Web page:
Ostensibly used to refer to a young and impertinent person by someone who is presumably older and wiser, "whippersnapper" is a word that is rarely used non-ironically in everyday life. In books, movies, and other fictional works, the word is used more to denote the stuffiness and old-fashionedness of the speaker than the qualities of the person he or she is describing as a "whippersnapper".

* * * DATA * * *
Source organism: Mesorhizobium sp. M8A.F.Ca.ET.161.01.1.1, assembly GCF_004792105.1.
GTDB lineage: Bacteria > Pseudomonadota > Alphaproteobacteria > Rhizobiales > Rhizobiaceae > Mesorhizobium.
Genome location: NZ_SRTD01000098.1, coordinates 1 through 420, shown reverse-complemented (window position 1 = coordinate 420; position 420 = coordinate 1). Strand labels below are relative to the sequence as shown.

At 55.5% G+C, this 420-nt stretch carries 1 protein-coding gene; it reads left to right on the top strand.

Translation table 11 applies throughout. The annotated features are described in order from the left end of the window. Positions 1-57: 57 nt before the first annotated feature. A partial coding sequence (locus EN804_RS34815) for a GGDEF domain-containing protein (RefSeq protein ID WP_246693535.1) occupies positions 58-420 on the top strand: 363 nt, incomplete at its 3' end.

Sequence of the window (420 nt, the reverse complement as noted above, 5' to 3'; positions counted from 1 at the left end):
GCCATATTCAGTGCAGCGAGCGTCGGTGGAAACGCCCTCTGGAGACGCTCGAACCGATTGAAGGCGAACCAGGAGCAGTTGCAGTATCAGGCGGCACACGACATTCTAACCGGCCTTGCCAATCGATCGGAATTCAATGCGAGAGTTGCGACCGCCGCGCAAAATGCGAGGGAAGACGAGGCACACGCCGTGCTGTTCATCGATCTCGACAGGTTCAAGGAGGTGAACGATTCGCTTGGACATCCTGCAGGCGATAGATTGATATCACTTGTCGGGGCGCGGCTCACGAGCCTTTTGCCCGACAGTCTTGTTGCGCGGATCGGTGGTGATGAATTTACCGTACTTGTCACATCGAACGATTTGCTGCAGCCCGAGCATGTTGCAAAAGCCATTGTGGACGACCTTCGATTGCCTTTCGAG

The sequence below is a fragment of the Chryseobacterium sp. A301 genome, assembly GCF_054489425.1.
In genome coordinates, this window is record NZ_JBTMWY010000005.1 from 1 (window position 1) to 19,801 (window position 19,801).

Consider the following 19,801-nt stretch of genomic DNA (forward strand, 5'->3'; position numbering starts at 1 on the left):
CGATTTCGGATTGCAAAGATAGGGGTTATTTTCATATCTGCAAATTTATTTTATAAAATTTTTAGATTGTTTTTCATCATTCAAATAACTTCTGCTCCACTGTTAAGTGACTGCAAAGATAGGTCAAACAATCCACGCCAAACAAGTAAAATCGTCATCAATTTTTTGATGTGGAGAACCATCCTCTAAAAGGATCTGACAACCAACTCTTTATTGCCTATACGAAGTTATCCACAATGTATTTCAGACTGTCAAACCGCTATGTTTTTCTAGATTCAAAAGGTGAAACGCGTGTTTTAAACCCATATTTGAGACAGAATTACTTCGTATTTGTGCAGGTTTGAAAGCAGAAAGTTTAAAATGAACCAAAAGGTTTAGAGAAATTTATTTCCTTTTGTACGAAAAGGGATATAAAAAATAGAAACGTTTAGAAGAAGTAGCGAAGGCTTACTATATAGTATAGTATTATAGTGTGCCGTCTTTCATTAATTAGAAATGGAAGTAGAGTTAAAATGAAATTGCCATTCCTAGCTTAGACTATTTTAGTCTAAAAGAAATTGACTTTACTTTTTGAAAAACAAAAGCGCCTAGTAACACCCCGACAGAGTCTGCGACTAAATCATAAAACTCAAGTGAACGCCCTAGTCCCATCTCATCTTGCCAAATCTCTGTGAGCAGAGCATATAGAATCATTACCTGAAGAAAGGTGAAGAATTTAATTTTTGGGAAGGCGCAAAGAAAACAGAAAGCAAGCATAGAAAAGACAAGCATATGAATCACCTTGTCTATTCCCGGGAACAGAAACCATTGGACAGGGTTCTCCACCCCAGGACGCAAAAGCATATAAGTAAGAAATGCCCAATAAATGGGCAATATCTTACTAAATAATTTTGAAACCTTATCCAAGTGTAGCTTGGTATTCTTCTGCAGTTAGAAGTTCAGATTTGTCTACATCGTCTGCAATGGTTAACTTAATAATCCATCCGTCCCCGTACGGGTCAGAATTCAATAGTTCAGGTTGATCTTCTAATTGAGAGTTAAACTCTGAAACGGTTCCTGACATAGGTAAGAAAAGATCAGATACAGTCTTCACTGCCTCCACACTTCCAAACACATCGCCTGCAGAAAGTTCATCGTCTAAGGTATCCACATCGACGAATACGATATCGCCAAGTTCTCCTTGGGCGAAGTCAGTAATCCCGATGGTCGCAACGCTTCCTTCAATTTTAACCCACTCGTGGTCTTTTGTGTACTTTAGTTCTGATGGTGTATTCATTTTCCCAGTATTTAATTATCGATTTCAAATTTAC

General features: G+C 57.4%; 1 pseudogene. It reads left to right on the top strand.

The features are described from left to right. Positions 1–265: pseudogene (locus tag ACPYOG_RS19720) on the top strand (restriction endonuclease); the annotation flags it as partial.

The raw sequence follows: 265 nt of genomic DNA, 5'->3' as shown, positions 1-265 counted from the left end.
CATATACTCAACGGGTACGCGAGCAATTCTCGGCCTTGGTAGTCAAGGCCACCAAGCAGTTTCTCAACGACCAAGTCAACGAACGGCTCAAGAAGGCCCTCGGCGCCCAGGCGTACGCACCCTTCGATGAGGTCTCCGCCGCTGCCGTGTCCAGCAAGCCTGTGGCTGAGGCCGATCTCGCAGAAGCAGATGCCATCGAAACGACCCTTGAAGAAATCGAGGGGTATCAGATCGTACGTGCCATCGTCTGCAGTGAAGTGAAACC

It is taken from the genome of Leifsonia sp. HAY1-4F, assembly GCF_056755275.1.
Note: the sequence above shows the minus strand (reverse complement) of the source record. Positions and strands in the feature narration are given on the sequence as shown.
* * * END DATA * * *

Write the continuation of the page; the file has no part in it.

In the 17th century, the phrase "whip-snapper" referred to inexperienced young cowboys who stood on the sides of streets, passing the time by (among other things) snapping whips, possibly to call attention to themselves. Snapping a whip is the most basic skill learned by a novice cowboy, and so those who were unable to perform more complex tasks nevertheless showed off their prowess by displaying their impressive whip-snapping skills. A phrase that already existed to describe idle and lazy young men, "snipper-snapper", was conflated with "whip-snapper" to denote a beginner who, though unskilled, thinks much of his abilities. Eventually the word evolved to mean someone insignificant who is presumptuous and arrogant enough to annoy those old enough to know better.